HEAD NECK CANCER - A learning journey
‘Highest good is like water. Because water excels in benefitting the myriad creatures without contending with them and settles where none would like to be, it comes close to the way…’ (Lau 2001, Lao Tzu , Book 1, VIII, p.11)
This picture is of lotus plants in a central lake on the Sun Yat-sen University Zhuhai campus China that was poisoned and barren 6 months previously…it’s now a beautiful water garden. The flower appears to be holding up a leaf, which acts as an umbrella, protected and protective. Both are mutually supportive; just as teachers and students are interdependent, supporting each other, learning and teaching.
I am a gardener. I like to get my hands dirty and create gardens, with earth and water, sunlight, nature, love and constant vigilance. I am glad to know that in China teachers are regarded as ‘diligent gardeners …caring, self-sacrificing, moral-modelling, and deserving of high-respect ‘and students are the fruits of their labour’ (Hui 2005, p.27).
As a teacher, I aim to ‘lead (students) to the threshold of (their) own mind’, (Gibran 1923, p.99) to encourage them to be curious, adventurous, to explore and to experiment, to question and to apply their skills in a meaningful and relevant way (see Booth and Kennedy nd) and within ethical frameworks.
LEARNING & TEACHING CONTEXT
I have experience as a teacher in private and state institutions of higher education and Sino-British joint ventures in China since 2000, in Australian and German tertiary education and business experience in human resource management. I teach in the ‘fuzzy’ social science arenas of management, organizational behaviour, tourism and events management as well as writing skills for tourism, hospitality and events. I am a practical academic, with experience in leading teaching teams, influencing processes and assuring quality; developing study materials and learning activities, guiding work-based reflective practice for Masters level students, supporting student-led community consultancy projects on tourism development; and co-ordinating individual work-integrated learning projects. With a Graduate Certificate in University Learning and Teaching that deepened my own reflective practice, I am confident to develop and shape effective teaching strategies that include supporting students and colleagues to engage more actively with technology, learning in and from the field, and deepening their own reflective practice (Schön 1983).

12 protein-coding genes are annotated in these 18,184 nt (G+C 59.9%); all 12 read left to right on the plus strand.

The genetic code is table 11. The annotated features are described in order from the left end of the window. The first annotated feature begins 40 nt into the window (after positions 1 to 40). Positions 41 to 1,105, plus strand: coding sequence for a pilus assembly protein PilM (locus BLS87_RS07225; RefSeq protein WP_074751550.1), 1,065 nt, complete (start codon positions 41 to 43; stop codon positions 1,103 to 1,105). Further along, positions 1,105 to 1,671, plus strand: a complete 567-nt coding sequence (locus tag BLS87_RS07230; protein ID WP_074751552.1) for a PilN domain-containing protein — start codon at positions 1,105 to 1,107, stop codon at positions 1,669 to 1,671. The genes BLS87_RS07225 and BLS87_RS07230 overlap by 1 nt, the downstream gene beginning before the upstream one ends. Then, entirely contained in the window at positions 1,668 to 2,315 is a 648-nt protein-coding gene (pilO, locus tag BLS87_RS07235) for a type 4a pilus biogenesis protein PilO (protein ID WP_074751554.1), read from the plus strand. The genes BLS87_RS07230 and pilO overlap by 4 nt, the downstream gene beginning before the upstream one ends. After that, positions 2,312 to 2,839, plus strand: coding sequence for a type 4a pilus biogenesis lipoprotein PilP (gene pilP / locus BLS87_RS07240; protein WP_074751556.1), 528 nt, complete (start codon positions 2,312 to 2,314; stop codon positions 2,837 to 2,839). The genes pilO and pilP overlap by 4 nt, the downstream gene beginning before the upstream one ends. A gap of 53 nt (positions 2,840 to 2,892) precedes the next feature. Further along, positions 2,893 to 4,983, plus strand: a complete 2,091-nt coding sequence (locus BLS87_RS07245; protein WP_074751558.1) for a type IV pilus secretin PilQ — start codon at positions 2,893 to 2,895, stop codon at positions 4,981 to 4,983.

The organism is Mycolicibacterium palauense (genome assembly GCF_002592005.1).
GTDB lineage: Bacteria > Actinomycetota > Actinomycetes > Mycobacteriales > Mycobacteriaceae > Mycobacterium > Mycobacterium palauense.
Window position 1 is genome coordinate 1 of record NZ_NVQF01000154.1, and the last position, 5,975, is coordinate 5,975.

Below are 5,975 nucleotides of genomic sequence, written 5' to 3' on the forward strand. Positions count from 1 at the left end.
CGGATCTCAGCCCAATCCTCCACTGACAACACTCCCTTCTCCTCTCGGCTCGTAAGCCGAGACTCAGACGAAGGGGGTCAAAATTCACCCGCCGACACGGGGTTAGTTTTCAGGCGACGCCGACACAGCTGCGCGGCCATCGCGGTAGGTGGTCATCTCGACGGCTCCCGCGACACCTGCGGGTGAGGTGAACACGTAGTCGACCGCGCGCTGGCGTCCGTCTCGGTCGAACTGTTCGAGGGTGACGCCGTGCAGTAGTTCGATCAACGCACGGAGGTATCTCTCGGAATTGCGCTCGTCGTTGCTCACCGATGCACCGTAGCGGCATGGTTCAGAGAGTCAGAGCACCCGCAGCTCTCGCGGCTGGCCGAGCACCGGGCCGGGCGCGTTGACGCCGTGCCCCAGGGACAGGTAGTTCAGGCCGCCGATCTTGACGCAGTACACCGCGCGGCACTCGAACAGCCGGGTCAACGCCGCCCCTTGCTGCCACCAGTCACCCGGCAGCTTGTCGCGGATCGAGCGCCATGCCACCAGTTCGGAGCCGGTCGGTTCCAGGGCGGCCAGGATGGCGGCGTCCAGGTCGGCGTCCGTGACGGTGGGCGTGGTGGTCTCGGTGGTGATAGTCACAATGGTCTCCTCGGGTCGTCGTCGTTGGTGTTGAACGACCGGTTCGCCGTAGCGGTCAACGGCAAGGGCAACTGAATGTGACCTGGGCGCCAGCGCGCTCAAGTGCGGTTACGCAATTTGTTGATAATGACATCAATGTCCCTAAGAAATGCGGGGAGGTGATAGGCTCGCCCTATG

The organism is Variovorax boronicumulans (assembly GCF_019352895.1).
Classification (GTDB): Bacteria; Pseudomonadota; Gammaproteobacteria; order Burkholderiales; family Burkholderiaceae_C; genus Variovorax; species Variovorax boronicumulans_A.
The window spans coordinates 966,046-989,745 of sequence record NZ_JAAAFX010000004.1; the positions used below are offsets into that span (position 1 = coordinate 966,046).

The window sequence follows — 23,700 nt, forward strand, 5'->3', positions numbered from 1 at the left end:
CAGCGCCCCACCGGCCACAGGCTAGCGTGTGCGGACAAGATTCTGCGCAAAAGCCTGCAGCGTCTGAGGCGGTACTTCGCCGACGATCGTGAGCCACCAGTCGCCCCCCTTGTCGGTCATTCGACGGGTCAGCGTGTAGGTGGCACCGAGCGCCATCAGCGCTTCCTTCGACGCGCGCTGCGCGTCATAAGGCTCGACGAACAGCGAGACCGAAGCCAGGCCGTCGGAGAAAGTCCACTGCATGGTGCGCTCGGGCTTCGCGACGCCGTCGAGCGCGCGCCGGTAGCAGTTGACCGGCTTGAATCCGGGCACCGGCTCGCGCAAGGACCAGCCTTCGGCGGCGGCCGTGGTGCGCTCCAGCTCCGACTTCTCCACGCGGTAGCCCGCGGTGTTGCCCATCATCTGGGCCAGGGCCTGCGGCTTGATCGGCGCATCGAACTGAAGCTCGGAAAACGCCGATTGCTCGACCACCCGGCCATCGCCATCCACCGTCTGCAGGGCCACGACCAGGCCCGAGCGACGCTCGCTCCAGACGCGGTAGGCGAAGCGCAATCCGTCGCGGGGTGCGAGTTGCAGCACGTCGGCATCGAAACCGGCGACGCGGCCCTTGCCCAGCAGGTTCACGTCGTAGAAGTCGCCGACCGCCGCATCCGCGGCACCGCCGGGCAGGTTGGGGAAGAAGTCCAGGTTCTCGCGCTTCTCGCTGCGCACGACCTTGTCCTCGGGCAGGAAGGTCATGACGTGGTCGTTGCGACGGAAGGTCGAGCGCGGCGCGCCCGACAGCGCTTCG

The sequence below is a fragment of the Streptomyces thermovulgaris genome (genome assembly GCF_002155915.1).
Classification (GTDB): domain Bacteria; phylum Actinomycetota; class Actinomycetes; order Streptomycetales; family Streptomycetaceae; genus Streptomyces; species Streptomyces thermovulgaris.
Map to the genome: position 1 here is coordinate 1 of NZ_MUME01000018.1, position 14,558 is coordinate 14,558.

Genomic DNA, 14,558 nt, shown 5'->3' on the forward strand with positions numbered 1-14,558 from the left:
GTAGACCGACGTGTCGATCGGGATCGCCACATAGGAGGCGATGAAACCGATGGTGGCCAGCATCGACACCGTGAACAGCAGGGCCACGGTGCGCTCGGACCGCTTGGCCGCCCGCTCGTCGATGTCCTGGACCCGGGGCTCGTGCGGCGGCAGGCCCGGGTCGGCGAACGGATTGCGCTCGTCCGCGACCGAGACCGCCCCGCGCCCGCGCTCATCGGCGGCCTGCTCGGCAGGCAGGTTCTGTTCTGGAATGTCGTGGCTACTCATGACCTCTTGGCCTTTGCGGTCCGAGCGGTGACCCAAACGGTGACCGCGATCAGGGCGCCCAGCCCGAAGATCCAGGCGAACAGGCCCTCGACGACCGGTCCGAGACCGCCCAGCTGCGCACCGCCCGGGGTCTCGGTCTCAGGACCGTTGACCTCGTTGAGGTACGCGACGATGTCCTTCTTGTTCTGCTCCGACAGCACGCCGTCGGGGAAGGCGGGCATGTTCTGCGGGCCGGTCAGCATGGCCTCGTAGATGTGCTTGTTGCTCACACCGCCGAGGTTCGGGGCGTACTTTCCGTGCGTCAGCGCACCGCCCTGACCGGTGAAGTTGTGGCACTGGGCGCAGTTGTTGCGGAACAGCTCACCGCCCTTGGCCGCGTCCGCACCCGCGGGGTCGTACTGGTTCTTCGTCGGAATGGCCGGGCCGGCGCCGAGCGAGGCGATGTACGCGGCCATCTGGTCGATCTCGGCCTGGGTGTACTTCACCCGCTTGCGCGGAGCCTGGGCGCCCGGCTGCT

My current role is to prepare undergraduate (Bachelor) Chinese students for future study in Australia. The challenge is to shift students from rote learning to reflective learning, active engagement and participation and to challenge assumptions, to ask questions, to know how to read difficult texts and the environment, and how to find appropriate references. Integrating influences of Socratic dialogue with ancient Chinese philosophy of Confucius, Lao Tze and Buddhism, as well as modern greats like Schön (1983) and Harvey (1978), I encourage students and colleagues towards independent and creative learning and to discover new questions. Classes are modified according to qualitative feedback from the students. The learning outcomes of my students are framed explicitly and aligned with assessment and learning activities as recommended by Biggs and Tang (2011). With freedom to ‘play’ and ‘push’ boundaries, results of students are outstanding.
LEARNING AND TEACHING IN PRACTICE
MYTH-BUSTING: ENCOURAGING ACTIVE, ENGAGED STUDENTS